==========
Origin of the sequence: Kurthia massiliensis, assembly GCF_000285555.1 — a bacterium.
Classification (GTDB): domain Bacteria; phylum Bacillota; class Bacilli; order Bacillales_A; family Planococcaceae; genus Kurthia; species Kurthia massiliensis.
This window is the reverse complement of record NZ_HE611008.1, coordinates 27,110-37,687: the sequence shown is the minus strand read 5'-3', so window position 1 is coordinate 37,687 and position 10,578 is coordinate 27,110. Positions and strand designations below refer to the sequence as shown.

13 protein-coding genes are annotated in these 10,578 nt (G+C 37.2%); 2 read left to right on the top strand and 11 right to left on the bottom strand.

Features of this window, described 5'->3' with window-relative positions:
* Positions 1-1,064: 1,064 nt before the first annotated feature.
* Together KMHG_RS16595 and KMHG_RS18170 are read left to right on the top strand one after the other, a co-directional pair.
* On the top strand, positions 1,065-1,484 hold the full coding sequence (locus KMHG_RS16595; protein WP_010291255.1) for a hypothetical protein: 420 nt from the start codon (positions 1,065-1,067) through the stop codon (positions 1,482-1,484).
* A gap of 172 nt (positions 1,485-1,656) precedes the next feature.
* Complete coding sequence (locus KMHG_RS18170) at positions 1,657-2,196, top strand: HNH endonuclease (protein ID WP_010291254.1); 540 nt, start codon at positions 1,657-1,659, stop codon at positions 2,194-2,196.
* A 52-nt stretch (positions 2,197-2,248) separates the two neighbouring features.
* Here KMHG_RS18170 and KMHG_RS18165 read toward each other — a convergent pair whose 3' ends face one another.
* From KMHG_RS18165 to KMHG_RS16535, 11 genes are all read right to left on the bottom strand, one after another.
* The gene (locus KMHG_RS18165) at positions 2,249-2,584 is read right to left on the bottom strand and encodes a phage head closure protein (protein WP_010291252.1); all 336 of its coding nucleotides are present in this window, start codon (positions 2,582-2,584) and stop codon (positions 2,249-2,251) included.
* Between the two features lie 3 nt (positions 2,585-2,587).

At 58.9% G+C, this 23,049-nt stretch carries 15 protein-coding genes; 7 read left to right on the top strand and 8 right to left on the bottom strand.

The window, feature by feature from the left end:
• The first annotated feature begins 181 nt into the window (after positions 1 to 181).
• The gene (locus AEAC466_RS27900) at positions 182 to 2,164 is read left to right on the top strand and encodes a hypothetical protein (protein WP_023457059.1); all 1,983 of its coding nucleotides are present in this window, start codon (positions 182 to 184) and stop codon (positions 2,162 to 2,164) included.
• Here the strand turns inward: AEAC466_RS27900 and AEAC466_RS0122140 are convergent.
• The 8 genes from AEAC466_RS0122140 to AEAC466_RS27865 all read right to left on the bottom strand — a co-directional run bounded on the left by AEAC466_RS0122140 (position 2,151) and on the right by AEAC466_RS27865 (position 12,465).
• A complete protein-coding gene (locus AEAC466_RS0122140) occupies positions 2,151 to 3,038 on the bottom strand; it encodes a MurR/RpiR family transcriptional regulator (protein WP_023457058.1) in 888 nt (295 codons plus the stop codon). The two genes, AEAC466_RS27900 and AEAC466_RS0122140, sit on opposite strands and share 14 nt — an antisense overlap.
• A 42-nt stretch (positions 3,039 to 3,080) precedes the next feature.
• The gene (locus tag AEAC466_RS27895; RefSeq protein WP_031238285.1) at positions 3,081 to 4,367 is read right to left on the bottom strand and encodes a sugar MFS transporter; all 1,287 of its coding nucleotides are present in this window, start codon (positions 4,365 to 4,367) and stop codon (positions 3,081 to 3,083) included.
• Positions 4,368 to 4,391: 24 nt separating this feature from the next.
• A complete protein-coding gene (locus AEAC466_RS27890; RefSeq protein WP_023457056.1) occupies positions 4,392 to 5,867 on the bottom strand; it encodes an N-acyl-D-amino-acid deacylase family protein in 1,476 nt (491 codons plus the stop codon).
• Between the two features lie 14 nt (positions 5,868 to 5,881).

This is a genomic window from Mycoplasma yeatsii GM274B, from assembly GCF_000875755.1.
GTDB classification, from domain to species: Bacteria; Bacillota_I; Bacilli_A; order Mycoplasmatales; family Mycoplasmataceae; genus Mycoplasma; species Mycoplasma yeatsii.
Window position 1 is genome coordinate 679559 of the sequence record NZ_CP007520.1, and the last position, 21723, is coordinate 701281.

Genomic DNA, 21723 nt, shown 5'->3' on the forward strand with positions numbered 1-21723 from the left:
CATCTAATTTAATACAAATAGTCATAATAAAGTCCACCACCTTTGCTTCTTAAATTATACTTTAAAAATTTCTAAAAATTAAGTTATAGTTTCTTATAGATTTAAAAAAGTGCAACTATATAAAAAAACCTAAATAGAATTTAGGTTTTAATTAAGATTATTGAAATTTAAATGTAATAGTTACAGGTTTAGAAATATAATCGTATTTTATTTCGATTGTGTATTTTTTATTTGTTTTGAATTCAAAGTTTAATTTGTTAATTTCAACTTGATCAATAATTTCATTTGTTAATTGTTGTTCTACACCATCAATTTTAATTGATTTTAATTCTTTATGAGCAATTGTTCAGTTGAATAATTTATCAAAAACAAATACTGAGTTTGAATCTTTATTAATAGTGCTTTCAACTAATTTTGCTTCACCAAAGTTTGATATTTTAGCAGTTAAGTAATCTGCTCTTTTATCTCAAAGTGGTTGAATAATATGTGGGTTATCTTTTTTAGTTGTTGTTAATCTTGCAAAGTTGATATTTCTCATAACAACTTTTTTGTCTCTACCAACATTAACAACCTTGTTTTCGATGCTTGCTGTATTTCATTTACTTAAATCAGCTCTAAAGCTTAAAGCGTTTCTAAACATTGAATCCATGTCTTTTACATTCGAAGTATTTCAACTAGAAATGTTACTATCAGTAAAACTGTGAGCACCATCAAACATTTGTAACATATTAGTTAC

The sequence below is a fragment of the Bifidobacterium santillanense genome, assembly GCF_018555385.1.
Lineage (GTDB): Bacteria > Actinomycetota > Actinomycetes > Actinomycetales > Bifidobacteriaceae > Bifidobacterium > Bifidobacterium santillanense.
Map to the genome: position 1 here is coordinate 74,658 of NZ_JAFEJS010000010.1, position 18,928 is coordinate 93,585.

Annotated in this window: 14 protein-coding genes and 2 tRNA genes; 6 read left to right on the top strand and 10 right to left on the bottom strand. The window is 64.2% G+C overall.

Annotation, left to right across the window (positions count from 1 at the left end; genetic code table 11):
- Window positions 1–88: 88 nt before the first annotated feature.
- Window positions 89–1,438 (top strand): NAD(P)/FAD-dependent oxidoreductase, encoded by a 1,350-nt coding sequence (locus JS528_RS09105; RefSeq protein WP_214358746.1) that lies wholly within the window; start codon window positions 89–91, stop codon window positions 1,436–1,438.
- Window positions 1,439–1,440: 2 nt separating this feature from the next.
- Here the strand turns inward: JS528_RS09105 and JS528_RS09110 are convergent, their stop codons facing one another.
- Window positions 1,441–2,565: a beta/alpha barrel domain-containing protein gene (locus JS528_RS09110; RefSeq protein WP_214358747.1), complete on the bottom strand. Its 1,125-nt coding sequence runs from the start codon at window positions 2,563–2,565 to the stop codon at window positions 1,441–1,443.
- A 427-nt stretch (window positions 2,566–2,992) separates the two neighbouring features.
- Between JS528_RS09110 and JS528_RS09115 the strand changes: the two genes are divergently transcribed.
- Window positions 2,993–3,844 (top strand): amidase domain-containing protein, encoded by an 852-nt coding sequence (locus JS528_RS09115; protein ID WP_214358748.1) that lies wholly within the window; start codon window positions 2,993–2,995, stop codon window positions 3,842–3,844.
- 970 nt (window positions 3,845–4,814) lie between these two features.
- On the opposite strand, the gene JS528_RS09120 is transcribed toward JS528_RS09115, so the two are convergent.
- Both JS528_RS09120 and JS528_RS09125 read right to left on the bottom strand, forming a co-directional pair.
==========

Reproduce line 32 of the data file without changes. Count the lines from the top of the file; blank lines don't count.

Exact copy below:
CATCTAATTTAATACAAATAGTCATAATAAAGTCCACCACCTTTGCTTCTTAAATTATACTTTAAAAATTTCTAAAAATTAAGTTATAGTTTCTTATAGATTTAAAAAAGTGCAACTATATAAAAAAACCTAAATAGAATTTAGGTTTTAATTAAGATTATTGAAATTTAAATGTAATAGTTACAGGTTTAGAAATATAATCGTATTTTATTTCGATTGTGTATTTTTTATTTGTTTTGAATTCAAAGTTTAATTTGTTAATTTCAACTTGATCAATAATTTCATTTGTTAATTGTTGTTCTACACCATCAATTTTAATTGATTTTAATTCTTTATGAGCAATTGTTCAGTTGAATAATTTATCAAAAACAAATACTGAGTTTGAATCTTTATTAATAGTGCTTTCAACTAATTTTGCTTCACCAAAGTTTGATATTTTAGCAGTTAAGTAATCTGCTCTTTTATCTCAAAGTGGTTGAATAATATGTGGGTTATCTTTTTTAGTTGTTGTTAATCTTGCAAAGTTGATATTTCTCATAACAACTTTTTTGTCTCTACCAACATTAACAACCTTGTTTTCGATGCTTGCTGTATTTCATTTACTTAAATCAGCTCTAAAGCTTAAAGCGTTTCTAAACATTGAATCCATGTCTTTTACATTCGAAGTATTTCAACTAGAAATGTTACTATCAGTAAAACTGTGAGCACCATCAAACATTTGTAACATATTAGTTAC